meaning of Antonomasia

Antonomasia meaning in General Dictionary

the application of some epithet or even the name of some office dignity and/or like as opposed to the appropriate name of the person as when his majesty is employed for a king or whenever instead of Aristotle we say the philosopher or conversely making use of a suitable name rather than an appellative as when a wise man is named a Solomon or an eminent orator a Cicero

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  • the application of some epithet or perhaps the name of some company, dignity, or even the love, rather than the proper title of the person; as when their majesty is employed for a king, or when, in place of Aristotle, we state, the philosopher; or, alternatively, employing a proper name in place of an appellative, as when a wise man is called a Solomon, or an eminent orator a Cicero.

Antonomasia meaning in Medical Dictionary

1. The substitution of a title for a proper name, like in addressing a physician as "physician" or a nurse as "Nurse."2. The replacement of a personal title for a noun to designate a part of friends or course, as in phoning a geneticist a Mendelist (after Gregor Mendel, whom found the maxims of inheritance). Your message antonomasia is Latin, from the Greek antonomazein, to call alternatively: anti-, in place of + onomazein, to name (from onoma, name).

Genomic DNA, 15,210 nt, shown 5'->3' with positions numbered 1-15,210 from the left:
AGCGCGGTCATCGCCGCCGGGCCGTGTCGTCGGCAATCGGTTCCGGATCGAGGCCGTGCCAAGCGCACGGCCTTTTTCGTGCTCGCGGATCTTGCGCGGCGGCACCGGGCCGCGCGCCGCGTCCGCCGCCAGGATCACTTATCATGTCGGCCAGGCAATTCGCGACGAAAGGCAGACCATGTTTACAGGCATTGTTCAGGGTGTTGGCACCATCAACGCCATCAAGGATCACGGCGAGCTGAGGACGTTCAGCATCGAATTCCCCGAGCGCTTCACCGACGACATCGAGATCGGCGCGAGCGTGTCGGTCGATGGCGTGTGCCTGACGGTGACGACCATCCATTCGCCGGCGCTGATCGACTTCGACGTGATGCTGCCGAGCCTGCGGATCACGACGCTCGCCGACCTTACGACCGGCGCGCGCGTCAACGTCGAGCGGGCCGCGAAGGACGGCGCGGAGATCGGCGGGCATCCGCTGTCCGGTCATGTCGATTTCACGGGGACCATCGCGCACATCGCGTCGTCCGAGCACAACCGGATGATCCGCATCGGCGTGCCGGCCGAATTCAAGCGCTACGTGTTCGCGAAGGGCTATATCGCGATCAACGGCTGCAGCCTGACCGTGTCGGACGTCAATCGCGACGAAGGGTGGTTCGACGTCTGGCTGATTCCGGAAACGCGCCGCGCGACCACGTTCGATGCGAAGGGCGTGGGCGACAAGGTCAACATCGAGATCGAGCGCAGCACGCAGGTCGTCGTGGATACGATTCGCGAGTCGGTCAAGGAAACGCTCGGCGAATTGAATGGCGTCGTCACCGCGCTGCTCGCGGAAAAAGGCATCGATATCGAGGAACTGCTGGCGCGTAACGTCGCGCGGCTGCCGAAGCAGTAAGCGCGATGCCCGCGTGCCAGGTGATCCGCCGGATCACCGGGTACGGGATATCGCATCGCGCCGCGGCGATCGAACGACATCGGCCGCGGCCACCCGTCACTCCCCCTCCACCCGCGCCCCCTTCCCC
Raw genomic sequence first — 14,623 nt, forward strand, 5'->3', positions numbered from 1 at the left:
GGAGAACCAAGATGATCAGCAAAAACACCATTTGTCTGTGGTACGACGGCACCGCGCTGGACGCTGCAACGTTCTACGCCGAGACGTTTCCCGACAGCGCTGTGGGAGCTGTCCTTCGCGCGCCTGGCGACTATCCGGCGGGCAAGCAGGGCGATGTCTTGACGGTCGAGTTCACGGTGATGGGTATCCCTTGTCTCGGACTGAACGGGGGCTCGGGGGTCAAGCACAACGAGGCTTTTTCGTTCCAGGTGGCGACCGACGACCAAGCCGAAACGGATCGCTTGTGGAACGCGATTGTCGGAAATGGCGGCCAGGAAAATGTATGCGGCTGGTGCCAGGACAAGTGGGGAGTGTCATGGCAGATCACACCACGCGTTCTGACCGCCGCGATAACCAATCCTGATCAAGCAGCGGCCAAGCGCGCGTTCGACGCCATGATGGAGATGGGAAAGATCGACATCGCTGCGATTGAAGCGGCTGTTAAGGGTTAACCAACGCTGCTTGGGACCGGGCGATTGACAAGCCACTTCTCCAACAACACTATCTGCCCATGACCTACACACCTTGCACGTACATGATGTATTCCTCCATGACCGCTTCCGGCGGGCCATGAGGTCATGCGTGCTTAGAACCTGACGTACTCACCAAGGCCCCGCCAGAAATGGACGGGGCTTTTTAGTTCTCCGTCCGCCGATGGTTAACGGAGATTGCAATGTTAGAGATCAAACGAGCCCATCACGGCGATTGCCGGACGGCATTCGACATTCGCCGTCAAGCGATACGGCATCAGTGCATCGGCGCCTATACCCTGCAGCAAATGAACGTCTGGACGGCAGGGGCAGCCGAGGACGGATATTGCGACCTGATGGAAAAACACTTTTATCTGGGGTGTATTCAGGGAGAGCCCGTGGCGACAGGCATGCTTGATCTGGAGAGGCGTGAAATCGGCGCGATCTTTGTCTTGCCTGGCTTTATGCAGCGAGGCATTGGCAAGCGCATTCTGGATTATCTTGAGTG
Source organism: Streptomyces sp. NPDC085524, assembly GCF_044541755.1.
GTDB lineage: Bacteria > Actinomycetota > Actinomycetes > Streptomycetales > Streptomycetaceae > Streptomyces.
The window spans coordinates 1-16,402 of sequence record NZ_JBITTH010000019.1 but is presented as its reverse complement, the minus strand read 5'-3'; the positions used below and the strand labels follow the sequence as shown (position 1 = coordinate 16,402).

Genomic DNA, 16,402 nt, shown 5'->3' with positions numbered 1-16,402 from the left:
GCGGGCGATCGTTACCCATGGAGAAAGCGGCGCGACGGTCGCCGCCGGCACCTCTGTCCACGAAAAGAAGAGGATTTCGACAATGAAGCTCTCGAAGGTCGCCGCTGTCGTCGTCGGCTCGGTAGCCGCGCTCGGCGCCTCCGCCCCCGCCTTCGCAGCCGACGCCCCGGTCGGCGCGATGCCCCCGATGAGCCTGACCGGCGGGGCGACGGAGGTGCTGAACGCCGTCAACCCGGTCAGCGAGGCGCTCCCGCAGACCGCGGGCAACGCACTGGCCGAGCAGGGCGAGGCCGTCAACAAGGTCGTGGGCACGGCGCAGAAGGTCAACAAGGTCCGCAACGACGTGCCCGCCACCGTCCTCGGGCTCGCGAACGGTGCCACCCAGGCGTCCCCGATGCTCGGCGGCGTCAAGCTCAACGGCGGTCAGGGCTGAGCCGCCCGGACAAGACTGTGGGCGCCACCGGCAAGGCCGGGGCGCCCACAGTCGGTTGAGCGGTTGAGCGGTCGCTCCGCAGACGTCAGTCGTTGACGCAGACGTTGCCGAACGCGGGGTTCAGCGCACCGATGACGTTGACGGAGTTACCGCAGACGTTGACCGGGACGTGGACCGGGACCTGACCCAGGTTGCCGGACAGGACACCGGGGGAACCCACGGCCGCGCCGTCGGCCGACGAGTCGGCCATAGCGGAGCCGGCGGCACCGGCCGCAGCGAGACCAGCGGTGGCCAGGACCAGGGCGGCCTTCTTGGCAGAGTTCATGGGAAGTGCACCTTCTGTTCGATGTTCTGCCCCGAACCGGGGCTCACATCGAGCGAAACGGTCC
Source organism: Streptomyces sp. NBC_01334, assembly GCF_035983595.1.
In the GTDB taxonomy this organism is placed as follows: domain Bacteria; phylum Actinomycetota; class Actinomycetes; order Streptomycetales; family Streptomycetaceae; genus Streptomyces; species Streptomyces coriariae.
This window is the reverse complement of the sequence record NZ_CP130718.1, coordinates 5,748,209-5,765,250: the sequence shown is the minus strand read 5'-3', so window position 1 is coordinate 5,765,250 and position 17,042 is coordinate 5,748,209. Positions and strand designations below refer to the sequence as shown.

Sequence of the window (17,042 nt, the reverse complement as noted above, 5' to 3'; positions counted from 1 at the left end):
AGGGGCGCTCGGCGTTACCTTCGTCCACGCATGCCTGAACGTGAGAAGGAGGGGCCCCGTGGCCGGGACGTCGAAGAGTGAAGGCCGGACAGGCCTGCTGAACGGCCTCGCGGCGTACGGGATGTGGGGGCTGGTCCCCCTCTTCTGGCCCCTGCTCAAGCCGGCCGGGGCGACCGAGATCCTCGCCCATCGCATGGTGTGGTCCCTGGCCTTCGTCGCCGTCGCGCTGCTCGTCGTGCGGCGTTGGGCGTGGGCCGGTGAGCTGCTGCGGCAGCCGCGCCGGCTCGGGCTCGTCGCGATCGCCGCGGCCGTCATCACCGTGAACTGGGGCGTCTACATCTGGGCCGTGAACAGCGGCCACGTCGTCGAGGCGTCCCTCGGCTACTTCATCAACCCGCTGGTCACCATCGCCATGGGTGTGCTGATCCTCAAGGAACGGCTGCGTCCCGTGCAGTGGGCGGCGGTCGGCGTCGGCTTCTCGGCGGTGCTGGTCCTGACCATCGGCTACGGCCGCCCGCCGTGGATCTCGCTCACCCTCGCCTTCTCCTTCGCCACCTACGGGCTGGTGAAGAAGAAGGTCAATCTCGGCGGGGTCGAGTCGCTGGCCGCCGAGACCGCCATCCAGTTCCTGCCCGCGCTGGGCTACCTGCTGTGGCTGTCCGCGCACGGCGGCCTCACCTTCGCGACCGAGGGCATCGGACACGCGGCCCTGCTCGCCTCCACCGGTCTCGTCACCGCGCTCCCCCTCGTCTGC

Antonomasia meaning in Etymology Dictionary

utilization of an epithet for a proper title (or the other way around; like in their Holiness for name of a pope), 1580s, from Latin, from Greek antonomasia, from antonomazein "to name alternatively, call by an innovative new title," from anti "instead" (see anti-) + onomazein "to-name," from onoma "name" (see name (letter.)).


Antonomasia meaning in General Dictionary

(n.) Employing some epithet or perhaps the title of some office, self-esteem, or even the like, instead of the proper name of the individual; as when his majesty can be used for a king, or when, as opposed to Aristotle, we say, the philosopher; or, conversely, the usage an effective title rather than an appellative, as whenever a wise man is called a Solomon, or an eminent orator a Cicero.